There is a place in the high desert where I go every year usually in spring. It’s within the borders of Joshua Tree National Monument. It’s called Cap Rock. It is a place that can be so silent; if you listen to the stillness long enough, you can almost hear the music that has passed through the nights there. It’s a place to remember Gram Parsons who many believe still returns to visit. Regardless, even the most skeptical visitor will feel the holiness of that place.
On March 4 North County’s Belly Up Tavern will host a tribute to the legendary cosmic American music singer-songwriter. The evening will include
performances by San Diego’s own Jack Tempchin, Rick Shea, Austin singer Brennen Leigh, the Rocksliders, Eve Selis and Marc Twang, and Mark Nemetz.
Last fall, in Burbank, hundreds of people crammed into a saloon where a local Americana hero, Ronnie Mack, held a birthday tribute to Gram Parsons. It was one of many happening around the country during 2011, which marked what would have been Gram’s 65th birthday. Gram International was there, an organization dedicated to establishing the singer’s continuing legacy and seeing to it that he is inducted into the
Country Music Hall of Fame through a signature campaign and tribute concerts held around the world. The evening in Burbank was packed with local songwriters and musicians wanting to pay tribute to Gram, including Rosie Flores, Ronee Blaklee and Steven Casper, and Cowboy Angst; each set had room for only two songs per artist. People danced, talked, laughed, and drank the night away. But, there came a moment that caused a hush among the crowd as Karla Olson and former Byrds member, John York, sang the Rolling Stones’ heavily Gram-influenced song, “Wild Horses.” Olson and York were among the few performing that night who knew Gram personally. As they sang, “Let’s do some living after we’ve died,” a wave of recognition came over the audience. It was what Gram Parsons had led us all to do. A dance of memory with him. And if any American artist has done some living after death it is Gram Parsons, who died in 1973. But, his influence has taken on an iconic status. What is it that makes Gram Parsons so compelling? Interest in him continues to grow, especially since the rise of the Americana music genre over the last 15 years. Today Parsons’ notoriety and popularity seems at times like it’s on the verge of growing into Elvis-like proportions. The story of Gram’s rise is as compelling as his music.
Born in Florida and raised by alcoholic parents, his father committed suicide when Gram was a child. His mother, Avis, was the daughter of citrus fruit magnate John Snively, which meant Gram would inherit a fortune and live his life independently wealthy. He would later change his last name to Parsons when his mother married Robert Parsons who adopted him. In 1956, Gram saw Elvis in Waycross, Georgia, forever changing his life. During his high school years in the early ’60s he was swept away by the folk music revival led by the Kingston Trio. In 1965 his mother died from cirrhosis caused by alcoholism. He left his home with his guitar and formed folk groups in Greenwich Village, eventually ending up a theology major at Harvard University.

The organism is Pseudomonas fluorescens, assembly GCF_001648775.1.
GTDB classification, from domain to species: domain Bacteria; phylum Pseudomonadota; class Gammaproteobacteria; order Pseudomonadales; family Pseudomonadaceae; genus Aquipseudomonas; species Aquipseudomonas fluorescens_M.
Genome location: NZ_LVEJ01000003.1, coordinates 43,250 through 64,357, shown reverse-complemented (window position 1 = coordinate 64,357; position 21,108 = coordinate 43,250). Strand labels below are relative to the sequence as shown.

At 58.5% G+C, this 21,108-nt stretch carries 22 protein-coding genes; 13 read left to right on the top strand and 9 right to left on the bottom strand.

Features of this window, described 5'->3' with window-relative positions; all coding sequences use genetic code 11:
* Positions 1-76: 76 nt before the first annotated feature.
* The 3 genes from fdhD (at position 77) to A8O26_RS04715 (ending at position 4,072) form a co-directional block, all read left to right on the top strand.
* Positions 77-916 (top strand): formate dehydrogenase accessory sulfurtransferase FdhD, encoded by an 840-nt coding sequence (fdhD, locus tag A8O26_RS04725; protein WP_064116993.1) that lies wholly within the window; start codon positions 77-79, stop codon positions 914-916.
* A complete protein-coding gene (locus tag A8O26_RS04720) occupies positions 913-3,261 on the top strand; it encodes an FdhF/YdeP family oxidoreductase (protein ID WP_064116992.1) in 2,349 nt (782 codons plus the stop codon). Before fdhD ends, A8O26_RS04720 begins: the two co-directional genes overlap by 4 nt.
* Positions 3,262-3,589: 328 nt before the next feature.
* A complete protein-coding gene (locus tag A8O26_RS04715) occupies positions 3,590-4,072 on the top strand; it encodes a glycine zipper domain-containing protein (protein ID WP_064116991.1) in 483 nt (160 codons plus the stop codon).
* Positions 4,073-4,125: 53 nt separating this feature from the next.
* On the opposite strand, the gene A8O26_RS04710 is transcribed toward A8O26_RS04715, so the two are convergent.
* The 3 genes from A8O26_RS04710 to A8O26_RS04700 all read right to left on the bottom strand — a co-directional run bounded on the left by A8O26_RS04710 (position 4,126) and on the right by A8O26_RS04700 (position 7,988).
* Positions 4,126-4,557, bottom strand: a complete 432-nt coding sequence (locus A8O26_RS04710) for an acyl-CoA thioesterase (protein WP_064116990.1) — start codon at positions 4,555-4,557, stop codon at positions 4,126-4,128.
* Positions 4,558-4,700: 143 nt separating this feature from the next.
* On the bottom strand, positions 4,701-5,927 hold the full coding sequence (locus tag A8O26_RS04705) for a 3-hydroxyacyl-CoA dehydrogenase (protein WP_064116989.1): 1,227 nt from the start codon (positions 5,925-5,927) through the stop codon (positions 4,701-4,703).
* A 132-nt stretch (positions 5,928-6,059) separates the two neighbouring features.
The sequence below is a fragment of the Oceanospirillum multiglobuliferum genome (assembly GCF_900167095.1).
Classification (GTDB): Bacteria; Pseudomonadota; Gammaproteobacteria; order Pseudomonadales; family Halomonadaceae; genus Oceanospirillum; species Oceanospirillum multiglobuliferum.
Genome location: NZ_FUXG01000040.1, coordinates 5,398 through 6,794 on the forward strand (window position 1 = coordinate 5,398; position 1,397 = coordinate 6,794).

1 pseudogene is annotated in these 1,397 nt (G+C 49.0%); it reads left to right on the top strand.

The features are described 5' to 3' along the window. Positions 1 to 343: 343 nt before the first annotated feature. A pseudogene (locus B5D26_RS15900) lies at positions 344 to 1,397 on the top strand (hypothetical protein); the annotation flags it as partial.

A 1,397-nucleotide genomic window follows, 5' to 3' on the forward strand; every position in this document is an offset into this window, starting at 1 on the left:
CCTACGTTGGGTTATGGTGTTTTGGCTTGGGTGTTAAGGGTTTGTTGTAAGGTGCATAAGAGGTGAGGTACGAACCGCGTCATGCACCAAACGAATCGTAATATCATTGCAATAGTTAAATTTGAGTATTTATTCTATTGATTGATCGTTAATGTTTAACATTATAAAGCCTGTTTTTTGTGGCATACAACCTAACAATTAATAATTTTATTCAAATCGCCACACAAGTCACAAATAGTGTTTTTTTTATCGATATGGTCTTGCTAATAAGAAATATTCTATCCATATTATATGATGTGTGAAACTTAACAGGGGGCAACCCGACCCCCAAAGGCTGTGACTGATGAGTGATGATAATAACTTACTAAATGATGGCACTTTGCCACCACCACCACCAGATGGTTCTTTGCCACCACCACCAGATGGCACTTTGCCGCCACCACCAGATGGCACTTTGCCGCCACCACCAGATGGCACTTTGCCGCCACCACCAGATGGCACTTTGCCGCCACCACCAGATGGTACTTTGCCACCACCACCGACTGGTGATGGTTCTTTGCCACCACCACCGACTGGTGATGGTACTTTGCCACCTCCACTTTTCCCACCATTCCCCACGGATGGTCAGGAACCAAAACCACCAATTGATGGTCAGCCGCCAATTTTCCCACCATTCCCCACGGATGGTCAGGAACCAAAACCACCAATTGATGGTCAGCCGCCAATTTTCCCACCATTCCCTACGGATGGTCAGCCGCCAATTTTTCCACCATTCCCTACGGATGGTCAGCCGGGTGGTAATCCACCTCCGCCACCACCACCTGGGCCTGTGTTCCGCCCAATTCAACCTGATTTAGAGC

It was sometime between 1965 and ’66 that Gram would discover country music. He soon found a passion for hard-core country that changed the way he played folk and rock music. The transition can be heard on the 2001 release Another Side of This Life: The Lost Recordings of Gram Parsons, which consists of rough demos recorded in 1965 and 1966. It begins chronologically with covers of folk songs by Fred Neil, Tim Hardin, and Tom Paxton, but ends in the winter of ’66 with country-flavored original songs, “Brass Buttons” and “I Just Can’t Take It Anymore.” According to his neighbor and friend in Greenwich Village, Richie Furay, Gram introduced him to George Jones. Both Furay and Parsons would go on the next year to form their own country-influenced rock bands. While Richie Furay fused his country-rock with the energy of Gene Vincent and Eddie Cochran, Gram would forge his own way, leaning more toward the country sound of George Jones, Merle Haggard, and Buck Owens.
In 1966, while attending Harvard, Gram formed what may have been the first country rock group, the International Submarine Band. In 1967 the band moved to the folk-rock friendly city of Los Angeles and were signed by Lee Hazlewood(“These Boots Are Made for Walking”) and recorded their now-classic album Safe at Home. It includes such country classics as Johnny Cash’s “Folsom Prison Blues,” and Merle Haggard’s “I Must Be Somebody Else You’ve Known,” along with the durable Parsons’ originals, “Luxury Liner” and “Blue Eyes.”
The album was held until 1968 after the band had already broken up. Parsons had moved on to better things. Through a chance encounter with Chris Hillman, Gram was drafted into the Byrds to replace David Crosby. While he was never contracted as an official Byrds member, Gram was influential enough to sway their latest project, titled Sweethearts of the Rodeo, from a survey of various forms of American music into a hard-core country album that included his own compositions as well as songs by Merle Haggard. He even persuaded the band to move the recording sessions to Nashville. While Parsons sang lead on many of the songs, Lee Hazlewood would file a law suit that would prevent his voice from being heard on most of the record. Subsequent re-releases of Sweethearts of the Rodeo have restored Gram’s vocals. His stay with the Byrds was cut short when the band decided to tour South Africa. Gram left the band while they were in England because of the racist apartheid laws then in place in South Africa. Today Chris Hillman is skeptical of Gram’s convictions because Gram was non-political and had just met the Rolling Stones in England and preferred to stay with them to indulge in their life style. However, Gram grew up in the deep south during the peak of the Civil Rights Movement. It seems a strong case can be made that he was sincere about his objections to the South Africa tour.